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FWS is headed back to court over road-building in Flathead National Forest

Grizzly bear. Stock photo.
iStock
Grizzly bear. Stock photo.

Conservation groups are suing the U.S. Fish and Wildlife Service over its assessment of the Flathead National Forest’s road-building policy in grizzly bear and bull trout habitat.

Last year, the U.S. District Court in Missoula ordered FWS to reevaluate its 2018 biological opinion which stated that the way in which the Flathead National Forest closed roads didn’t threaten grizzly bears and bull trout.

Both animals are protected under the Endangered Species Act, and roads are known to restrict movement of grizzlies and impact stream quality for bull trout.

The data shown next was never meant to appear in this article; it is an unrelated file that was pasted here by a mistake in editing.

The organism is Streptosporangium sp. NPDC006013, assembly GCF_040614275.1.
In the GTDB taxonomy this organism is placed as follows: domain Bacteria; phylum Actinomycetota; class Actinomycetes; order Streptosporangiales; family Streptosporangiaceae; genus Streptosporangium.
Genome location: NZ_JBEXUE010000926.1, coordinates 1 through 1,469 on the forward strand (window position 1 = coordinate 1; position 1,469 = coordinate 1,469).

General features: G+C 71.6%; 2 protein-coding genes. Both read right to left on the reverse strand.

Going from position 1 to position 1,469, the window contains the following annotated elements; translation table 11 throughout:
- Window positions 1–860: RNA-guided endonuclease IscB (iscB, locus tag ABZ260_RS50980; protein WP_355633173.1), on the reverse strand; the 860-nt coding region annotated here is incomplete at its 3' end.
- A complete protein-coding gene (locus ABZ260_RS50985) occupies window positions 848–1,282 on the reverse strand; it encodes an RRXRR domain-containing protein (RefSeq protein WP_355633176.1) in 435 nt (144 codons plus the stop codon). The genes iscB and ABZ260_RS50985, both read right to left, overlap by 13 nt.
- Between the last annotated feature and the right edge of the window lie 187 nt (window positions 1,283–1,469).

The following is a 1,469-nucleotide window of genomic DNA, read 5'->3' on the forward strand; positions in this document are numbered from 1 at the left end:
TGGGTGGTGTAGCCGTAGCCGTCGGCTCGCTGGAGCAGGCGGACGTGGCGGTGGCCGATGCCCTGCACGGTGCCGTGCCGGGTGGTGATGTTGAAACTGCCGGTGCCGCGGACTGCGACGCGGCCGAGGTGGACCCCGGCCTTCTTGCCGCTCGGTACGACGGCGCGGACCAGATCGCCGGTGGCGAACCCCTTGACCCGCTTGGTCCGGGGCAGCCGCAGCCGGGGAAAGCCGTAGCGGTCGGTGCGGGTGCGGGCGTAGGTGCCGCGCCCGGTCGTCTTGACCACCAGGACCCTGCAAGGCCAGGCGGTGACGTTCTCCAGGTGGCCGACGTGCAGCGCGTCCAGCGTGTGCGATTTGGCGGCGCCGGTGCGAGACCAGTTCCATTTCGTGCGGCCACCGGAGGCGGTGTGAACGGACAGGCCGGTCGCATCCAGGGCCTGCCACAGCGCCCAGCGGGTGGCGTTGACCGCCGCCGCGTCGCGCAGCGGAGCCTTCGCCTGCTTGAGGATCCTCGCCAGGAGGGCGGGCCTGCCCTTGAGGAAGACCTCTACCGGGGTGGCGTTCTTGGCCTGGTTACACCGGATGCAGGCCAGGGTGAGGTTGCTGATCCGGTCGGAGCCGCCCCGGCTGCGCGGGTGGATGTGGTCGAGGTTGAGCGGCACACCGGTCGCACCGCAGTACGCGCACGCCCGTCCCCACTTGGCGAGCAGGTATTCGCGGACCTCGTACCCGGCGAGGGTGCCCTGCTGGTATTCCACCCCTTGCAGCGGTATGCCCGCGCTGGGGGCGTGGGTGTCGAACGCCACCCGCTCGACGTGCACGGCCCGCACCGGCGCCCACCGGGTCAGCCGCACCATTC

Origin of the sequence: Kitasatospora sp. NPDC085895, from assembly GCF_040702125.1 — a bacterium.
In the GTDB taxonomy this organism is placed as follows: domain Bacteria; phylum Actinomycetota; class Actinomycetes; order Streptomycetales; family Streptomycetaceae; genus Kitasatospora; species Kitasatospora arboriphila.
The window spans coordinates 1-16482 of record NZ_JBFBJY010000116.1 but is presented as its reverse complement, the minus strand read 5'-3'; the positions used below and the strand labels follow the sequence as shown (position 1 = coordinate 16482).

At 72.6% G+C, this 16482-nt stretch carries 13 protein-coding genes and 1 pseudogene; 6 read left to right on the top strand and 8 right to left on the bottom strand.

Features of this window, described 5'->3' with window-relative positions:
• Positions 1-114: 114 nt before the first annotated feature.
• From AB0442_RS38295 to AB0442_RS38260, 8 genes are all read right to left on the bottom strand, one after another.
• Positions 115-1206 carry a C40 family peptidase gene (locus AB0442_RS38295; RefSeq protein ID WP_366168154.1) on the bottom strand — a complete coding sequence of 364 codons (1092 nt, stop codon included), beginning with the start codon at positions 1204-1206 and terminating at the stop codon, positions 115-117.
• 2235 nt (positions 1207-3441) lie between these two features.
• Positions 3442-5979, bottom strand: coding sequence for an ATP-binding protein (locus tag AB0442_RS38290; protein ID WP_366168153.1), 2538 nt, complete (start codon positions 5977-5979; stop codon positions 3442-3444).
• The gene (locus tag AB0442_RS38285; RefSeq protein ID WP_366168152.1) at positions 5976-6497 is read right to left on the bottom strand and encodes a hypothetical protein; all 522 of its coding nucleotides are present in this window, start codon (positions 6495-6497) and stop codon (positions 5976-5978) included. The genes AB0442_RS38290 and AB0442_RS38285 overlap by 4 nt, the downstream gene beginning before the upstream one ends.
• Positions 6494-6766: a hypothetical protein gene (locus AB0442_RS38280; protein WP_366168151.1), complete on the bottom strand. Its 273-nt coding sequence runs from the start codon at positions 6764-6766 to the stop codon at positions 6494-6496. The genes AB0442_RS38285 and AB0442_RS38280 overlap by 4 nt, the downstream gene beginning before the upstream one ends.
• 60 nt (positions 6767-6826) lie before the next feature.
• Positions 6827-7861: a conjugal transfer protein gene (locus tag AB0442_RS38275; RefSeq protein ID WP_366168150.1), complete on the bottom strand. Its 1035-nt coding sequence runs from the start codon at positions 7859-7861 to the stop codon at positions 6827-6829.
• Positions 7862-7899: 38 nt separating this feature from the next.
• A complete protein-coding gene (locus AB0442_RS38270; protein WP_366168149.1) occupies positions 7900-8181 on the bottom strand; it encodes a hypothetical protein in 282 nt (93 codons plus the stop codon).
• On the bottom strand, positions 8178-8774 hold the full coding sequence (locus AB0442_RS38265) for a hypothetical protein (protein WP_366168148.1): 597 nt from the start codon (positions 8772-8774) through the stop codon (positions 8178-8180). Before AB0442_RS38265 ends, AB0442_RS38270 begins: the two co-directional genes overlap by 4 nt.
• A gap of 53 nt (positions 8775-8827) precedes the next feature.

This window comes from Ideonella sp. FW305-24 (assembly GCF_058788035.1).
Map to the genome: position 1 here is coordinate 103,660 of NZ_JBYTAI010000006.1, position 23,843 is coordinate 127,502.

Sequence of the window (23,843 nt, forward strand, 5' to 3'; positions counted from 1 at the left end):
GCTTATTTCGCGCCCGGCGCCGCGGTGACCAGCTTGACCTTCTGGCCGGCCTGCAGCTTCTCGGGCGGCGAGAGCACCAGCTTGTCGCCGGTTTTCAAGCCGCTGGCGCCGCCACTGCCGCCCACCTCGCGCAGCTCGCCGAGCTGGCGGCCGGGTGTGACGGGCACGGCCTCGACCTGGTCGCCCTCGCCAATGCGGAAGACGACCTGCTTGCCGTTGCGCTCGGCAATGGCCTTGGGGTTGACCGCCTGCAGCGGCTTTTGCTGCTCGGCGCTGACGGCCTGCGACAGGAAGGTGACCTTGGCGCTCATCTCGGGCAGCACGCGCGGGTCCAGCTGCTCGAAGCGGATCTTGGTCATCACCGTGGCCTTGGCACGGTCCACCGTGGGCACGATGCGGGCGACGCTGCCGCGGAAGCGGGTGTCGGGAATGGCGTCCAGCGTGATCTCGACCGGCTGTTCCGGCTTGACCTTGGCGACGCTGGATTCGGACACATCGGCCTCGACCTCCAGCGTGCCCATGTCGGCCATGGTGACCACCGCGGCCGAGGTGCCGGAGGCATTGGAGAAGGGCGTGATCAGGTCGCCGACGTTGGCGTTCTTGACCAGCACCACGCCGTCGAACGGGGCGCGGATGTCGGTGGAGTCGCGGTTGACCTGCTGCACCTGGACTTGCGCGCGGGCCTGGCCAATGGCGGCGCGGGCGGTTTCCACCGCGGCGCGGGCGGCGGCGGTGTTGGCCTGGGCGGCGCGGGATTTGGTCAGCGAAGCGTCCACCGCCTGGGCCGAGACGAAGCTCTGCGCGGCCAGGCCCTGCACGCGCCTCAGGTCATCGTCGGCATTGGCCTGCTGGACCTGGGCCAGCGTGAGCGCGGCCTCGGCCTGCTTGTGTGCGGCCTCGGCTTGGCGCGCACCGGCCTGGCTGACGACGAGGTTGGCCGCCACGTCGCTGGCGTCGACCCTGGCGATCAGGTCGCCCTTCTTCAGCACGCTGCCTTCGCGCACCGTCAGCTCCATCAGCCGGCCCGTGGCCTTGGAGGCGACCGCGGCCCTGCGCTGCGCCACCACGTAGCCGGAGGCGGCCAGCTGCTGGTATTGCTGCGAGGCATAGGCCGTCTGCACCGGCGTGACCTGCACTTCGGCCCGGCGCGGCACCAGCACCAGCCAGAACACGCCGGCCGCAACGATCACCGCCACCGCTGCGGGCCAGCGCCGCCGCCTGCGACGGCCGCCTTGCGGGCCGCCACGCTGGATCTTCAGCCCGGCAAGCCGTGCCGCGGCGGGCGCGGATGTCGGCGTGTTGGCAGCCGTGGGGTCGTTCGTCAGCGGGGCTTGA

During last year’s case, Friends of the Wild Swan and the Swan View Coalition argued that closing roads by blocking entrances with logs or boulders allowed continued use by off-road vehicles, and the court agreed.

The conservation groups are taking FWS back to court over its revised opinion issued earlier this year. The groups say the revised opinion still allows the U.S. Forest Service to build more roads while ineffectively closing others.

FWS declined to comment on the pending litigation.

Aaron Bolton is Montana Public Radio's Flathead Valley reporter.